In last week's Liberty Update, we highlighted the Heritage Foundation's 2022 Index of Economic Freedom…
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Image of the Day: More Economic Freedom = Higher Standard of Living

In last week's Liberty Update, we highlighted the Heritage Foundation's 2022 Index of Economic Freedom, which shows that Joe Biden has dragged the U.S. down to 22nd, our lowest rank ever (we placed 4th in the first Index in 1995, and climbed back up from 18th to 12th under President Trump).  As we noted, among the Index's invaluable metrics is how it demonstrates the objective correlation between more economic freedom and higher citizen standards of living, which this graphic illustrates:

 …[more]

May 19, 2022 • 12:53 PM

Liberty Update

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Coalition to FCC: Broadband Subsidies Meant for Truly Unserved Areas, Not Some of Nation’s Most Well-Connected and Wealthy Communities Print
By CFIF Staff
Tuesday, May 18 2021

In a letter submitted today to the Federal Communications Commission (“FCC” of “Commission”), a broad coalition of national organizations and individual policy experts from across the ideological spectrum noted widespread concerns about the accuracy of the FCC’s broadband maps and called the Commission’s attention to newly released information from the Competitive Carriers Association (“CCA”) that questions thousands of locations where significant Rural Digital Opportunity Fund (“RDOF”) funding is set to be awarded to subsidize areas that are served today.

The letter reads, in part:

CCA recently compared RDOF auction results to publicly available data about broadband access. By overlapping speed test data on RDOF areas, CCA found that nearly 286,000 locations with almost 403,000 people that are poised to receive scarce broadband subsidies already have robust connectivity. Indeed, CCA found that current awards are set to deploy between $144 million and $1 billion to subsidize broadband deployment to areas that are well served today. These errors are especially troubling because RDOF Phase I awards were supposed to go to those most in need—areas “wholly unserved” by broadband. If a single household within an area was found to have broadband service, that area was intended to be considered for support later, in RDOF Phase II.

Unfortunately, RDOF’s first round is poised to send scarce federal dollars to some of the most connected, dense, and wealthy communities in the country rather than targeting only “wholly unserved” areas. CCA found that subsidies are targeted for:

  • Apple’s headquarters in Cupertino, California
  • The Massachusetts Institute of Technology’s campus in Cambridge, Massachusetts
  • Fisherman’s Wharf, the popular urban center and tourist destination in San Francisco
  • Chicago’s Inner Loop business district
  • Large international airports, like DFW International in Dallas-Ft. Worth and SFO International in San Francisco

The coalition is calling on the FCC “to devote resources to review questionable applications before dollars go out the door,” and explains that “CCA provides a useful playbook for doing so.”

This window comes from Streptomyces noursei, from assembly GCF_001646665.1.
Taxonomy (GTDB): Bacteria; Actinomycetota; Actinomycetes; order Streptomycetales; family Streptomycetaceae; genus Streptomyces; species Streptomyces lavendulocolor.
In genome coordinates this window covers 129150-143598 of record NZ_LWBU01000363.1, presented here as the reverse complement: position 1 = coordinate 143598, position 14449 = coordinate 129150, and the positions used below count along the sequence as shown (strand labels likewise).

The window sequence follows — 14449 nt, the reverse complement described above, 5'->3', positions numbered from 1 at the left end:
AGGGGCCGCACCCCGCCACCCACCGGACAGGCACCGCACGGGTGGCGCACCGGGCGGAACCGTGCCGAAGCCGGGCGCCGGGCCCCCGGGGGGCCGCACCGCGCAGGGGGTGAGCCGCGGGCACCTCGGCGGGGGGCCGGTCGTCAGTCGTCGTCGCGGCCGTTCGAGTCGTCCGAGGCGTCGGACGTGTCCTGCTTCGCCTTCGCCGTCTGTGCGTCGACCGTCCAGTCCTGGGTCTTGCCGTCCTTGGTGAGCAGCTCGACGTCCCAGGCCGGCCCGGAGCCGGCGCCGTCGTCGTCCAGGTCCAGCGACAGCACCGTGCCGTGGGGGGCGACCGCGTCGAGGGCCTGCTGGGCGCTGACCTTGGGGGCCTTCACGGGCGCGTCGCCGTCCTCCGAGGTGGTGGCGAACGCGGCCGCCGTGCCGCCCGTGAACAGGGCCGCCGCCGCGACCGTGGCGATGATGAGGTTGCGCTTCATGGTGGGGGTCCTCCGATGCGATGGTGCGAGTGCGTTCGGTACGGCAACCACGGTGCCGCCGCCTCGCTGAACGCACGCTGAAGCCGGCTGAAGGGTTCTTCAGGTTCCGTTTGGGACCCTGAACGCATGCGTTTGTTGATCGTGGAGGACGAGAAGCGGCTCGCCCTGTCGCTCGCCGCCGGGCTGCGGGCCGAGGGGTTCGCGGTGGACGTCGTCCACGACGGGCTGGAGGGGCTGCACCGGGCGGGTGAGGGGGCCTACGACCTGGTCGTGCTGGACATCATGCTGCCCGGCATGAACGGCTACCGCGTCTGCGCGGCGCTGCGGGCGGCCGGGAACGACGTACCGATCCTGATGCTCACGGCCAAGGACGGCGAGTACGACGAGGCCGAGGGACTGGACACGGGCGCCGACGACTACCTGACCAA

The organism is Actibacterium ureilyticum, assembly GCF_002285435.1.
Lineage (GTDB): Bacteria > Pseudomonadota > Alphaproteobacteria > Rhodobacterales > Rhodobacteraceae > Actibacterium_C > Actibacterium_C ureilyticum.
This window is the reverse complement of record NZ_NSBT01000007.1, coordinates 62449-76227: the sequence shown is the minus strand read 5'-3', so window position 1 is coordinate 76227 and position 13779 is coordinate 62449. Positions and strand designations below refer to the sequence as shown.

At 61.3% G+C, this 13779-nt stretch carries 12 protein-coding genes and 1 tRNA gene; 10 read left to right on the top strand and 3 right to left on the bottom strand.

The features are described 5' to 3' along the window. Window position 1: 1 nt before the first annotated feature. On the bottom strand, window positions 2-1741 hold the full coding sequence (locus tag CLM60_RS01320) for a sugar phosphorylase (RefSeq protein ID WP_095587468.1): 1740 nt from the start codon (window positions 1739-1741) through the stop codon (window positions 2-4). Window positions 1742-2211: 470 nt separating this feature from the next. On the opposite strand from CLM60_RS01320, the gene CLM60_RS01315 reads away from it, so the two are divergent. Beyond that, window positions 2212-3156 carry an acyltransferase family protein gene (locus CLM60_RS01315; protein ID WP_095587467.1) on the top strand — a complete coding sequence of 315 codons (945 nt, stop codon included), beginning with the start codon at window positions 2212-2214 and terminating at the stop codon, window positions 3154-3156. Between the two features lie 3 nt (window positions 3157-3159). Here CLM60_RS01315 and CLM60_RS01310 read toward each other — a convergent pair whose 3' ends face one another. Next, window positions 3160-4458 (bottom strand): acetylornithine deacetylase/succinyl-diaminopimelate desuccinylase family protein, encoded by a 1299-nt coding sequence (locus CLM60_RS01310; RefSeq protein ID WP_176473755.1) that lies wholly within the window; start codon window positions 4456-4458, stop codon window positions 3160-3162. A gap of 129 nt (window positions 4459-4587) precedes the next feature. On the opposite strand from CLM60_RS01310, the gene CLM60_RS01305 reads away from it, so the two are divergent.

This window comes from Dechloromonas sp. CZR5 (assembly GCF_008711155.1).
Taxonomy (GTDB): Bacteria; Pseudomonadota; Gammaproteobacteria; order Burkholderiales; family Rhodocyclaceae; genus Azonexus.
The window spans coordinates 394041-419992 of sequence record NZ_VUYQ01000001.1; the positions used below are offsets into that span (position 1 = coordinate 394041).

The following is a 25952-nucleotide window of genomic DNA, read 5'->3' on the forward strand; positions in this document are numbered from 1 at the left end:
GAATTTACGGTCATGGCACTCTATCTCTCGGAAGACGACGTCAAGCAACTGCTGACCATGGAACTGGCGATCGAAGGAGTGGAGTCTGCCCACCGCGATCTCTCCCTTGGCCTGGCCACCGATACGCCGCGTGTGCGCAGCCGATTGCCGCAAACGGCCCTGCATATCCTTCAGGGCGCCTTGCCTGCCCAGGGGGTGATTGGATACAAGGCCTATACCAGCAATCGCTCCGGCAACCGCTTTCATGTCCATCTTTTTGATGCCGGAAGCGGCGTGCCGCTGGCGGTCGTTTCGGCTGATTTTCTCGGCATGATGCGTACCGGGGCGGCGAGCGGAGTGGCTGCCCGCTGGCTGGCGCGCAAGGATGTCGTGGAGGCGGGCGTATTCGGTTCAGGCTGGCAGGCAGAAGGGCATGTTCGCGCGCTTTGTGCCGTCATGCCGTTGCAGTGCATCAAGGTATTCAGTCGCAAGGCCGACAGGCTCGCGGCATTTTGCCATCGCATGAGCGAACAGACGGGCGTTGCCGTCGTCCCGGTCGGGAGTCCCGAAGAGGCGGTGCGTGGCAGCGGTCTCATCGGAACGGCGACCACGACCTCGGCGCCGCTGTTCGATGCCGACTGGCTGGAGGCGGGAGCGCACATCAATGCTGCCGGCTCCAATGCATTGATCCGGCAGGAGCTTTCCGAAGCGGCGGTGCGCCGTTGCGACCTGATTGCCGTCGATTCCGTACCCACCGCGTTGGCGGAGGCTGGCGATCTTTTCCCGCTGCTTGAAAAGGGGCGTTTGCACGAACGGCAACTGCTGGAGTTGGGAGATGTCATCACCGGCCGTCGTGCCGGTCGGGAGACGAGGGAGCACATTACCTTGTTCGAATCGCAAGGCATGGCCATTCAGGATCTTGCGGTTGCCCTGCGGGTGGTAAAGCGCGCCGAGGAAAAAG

Publicly available data led CCA and could lead the Commission to scrutinize awarded areas that crowdsourcing shows have robust broadband access. CCA also used Census data on population density and household income, which the Commission has recognized are highly correlated with broadband access. The FCC has the authority to require awardees to update their Commission filings with accurate broadband access data, and with the promise of billions of dollars of federal subsidies, it is appropriate that awardees assist the Commission in that effort. The undersigned groups have a strong interest in bridging the digital divide and ensuring that ratepayers’ dollars are well spent. We stand ready to assist.

The letter, which was led by the Center for Individual Freedom, is also signed by the Competitive Enterprise Institute, Douglas Holtz-Eakin, Electronic Frontier Foundation, Free Press, Jennifer Huddleston, National Grange, National Taxpayers Union, Public Knowledge and R Street Institute.

Read the letter here (PDF).

Quiz Question   
How many days does it take the average U.S. household to consume as much electrical power as one single bitcoin transaction?
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"Lawmakers continued to raise concerns about the Internal Revenue Service at a Congressional hearing this week as the agency deals with billions in misspent dollars, hefty processing backlogs, and complaints over poor customer service.Lawmakers lobbed questions at the tax-collecting agency during the House Ways and Means Oversight Subcommittee hearing.'The program has an annual improper payment rate…[more]
 
 
—Casey Harper, The Center Square
— Casey Harper, The Center Square
 
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Should any U.S. government agency have a function called the "Disinformation Governance Board" (See Homeland Security, Department of)?